Editorial: L.A. has a terrible track record on land-use rules. Is that about to finally change?


Pressured by opponents of unchecked development, L.A. Mayor Eric Garcetti and members of the City Council unveiled this week their road map to reforming Los Angeles’ broken planning and land-use process. By mounting an expensive effort to update key city planning documents, Garcetti and company hope to head off a ballot initiative that would impose a two-year moratorium on major construction projects — a freeze that would only worsen the city’s housing crisis.

With near universal agreement from homeowners, developers and housing advocates that the system doesn’t work, all eyes were on city leaders to see if they would propose a reasonable alternative to the ballot measure. Their plan is a start, but it doesn’t go nearly far enough.

The biggest flaw in the current system is how little actual planning seems to be involved. Rather than adhering to a clear set of land-use rules that have been vetted with the community, the council has continually granted exceptions for projects that are bigger than otherwise permitted, or for uses that were never intended — a practice known as “spot zoning.” Allowing politicians to make changes that enrich the very developers who regularly contribute to their campaigns leaves Angelenos wondering — with good reason — whether the system is rigged. Yet the city has allowed its land-use plans to grow so old, spot zoning may be the only way to meet the community’s current needs.


The centerpiece of the mayor and council’s reform package is a promise to draft a new general plan — a master planning document that hasn’t been updated in 20 years — and rewrite all of the city’s 35 community plans over the next decade. The community plans set the rules for development in a neighborhood, but all but six are more than 15 years old. Garcetti wants to hire 28 new employees and spend $4.2 million a year to rewrite the old plans and update them going forward every 12 years.

Modern plans created by community consensus should eliminate the rationale for spot zoning — in theory. But there’s nothing in the city’s proposal that would actually limit spot zoning, which developers will continue to pursue in the hope of increasing the value of their land. What good are new plans if City Council members are still allowed to run their districts as fiefdoms, able to grant zoning changes that are incongruous with the neighborhood? If they’re serious about changing the way business is done, they would find a way to limit rule changes so there is less deviation from community plans and more incentive to keep plans updated.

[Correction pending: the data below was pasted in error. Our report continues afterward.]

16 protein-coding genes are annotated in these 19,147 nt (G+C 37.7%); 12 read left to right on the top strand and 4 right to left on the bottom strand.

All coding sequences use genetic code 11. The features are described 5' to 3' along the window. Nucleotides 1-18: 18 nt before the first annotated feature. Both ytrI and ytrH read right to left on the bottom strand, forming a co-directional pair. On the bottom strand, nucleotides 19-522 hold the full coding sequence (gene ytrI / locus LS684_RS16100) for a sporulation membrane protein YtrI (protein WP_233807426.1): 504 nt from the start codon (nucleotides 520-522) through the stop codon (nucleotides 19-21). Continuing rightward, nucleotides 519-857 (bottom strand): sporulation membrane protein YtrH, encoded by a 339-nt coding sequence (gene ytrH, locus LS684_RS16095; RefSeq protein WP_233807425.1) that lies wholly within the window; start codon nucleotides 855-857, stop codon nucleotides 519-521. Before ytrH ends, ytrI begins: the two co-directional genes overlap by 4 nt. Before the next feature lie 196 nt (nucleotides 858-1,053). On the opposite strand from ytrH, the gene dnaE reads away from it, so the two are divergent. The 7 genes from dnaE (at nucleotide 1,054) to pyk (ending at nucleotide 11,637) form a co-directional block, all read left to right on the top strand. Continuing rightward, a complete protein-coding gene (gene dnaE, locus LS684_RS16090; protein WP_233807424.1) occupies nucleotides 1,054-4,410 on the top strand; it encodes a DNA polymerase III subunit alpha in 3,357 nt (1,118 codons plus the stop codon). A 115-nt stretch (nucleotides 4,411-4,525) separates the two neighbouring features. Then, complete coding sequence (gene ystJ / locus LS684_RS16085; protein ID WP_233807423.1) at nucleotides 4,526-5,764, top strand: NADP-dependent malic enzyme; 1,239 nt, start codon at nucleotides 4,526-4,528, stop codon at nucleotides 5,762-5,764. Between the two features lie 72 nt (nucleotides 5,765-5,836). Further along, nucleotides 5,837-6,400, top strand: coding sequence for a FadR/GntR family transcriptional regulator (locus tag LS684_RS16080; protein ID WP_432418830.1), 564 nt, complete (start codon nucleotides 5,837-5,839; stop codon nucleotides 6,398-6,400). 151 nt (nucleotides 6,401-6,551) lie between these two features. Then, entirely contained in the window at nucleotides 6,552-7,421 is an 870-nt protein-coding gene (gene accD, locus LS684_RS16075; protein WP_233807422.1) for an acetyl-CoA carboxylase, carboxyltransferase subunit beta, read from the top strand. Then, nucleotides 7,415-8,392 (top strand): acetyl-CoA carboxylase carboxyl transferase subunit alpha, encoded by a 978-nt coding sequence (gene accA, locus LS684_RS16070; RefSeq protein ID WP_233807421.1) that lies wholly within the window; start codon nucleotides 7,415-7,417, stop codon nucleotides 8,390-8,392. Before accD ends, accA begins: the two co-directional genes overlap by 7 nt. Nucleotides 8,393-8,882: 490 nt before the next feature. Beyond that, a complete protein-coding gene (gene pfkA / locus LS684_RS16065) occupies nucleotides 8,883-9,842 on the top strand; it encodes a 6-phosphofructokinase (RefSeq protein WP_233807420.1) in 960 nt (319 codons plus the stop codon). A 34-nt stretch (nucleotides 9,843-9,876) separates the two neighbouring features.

Garcetti and his council colleagues’ proposal to update all community plans in ten years may feel familiar because it is. A decade ago, former Mayor Antonio Villaraigosa’s planning director, Gail Goldberg, launched an ambitious effort to hire dozens of employees and update all 35 community plans over the same span, with the goal of zoning for density where appropriate, creating standards for how buildings were to be designed and processing applications more efficiently. But that effort fizzled during the recession; funding was cut, and political leaders decided the new goal was simply to the speed up the development approval process. Garcetti and council members need to explain why this reform effort is different and real, and how they’ll finish the job this time.

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